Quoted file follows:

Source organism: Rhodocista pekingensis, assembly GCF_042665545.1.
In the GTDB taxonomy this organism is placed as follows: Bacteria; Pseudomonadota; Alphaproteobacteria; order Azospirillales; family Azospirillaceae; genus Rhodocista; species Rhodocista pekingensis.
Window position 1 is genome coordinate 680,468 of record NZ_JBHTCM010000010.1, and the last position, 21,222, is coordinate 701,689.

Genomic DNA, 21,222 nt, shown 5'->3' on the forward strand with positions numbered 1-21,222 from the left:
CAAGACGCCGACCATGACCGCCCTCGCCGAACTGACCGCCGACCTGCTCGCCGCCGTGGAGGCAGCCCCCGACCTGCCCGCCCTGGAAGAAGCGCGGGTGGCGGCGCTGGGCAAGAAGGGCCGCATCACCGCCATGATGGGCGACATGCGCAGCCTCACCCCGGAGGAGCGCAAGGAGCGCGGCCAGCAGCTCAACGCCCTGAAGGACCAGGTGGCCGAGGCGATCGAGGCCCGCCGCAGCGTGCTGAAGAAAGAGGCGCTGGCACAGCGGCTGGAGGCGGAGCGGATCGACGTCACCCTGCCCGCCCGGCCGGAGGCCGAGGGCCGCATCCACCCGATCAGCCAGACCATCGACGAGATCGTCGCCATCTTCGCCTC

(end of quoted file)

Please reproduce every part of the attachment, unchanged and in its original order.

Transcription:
Source organism: Rhodocista pekingensis, assembly GCF_042665545.1.
In the GTDB taxonomy this organism is placed as follows: Bacteria; Pseudomonadota; Alphaproteobacteria; order Azospirillales; family Azospirillaceae; genus Rhodocista; species Rhodocista pekingensis.
Window position 1 is genome coordinate 680,468 of record NZ_JBHTCM010000010.1, and the last position, 21,222, is coordinate 701,689.

Genomic DNA, 21,222 nt, shown 5'->3' on the forward strand with positions numbered 1-21,222 from the left:
CAAGACGCCGACCATGACCGCCCTCGCCGAACTGACCGCCGACCTGCTCGCCGCCGTGGAGGCAGCCCCCGACCTGCCCGCCCTGGAAGAAGCGCGGGTGGCGGCGCTGGGCAAGAAGGGCCGCATCACCGCCATGATGGGCGACATGCGCAGCCTCACCCCGGAGGAGCGCAAGGAGCGCGGCCAGCAGCTCAACGCCCTGAAGGACCAGGTGGCCGAGGCGATCGAGGCCCGCCGCAGCGTGCTGAAGAAAGAGGCGCTGGCACAGCGGCTGGAGGCGGAGCGGATCGACGTCACCCTGCCCGCCCGGCCGGAGGCCGAGGGCCGCATCCACCCGATCAGCCAGACCATCGACGAGATCGTCGCCATCTTCGCCTC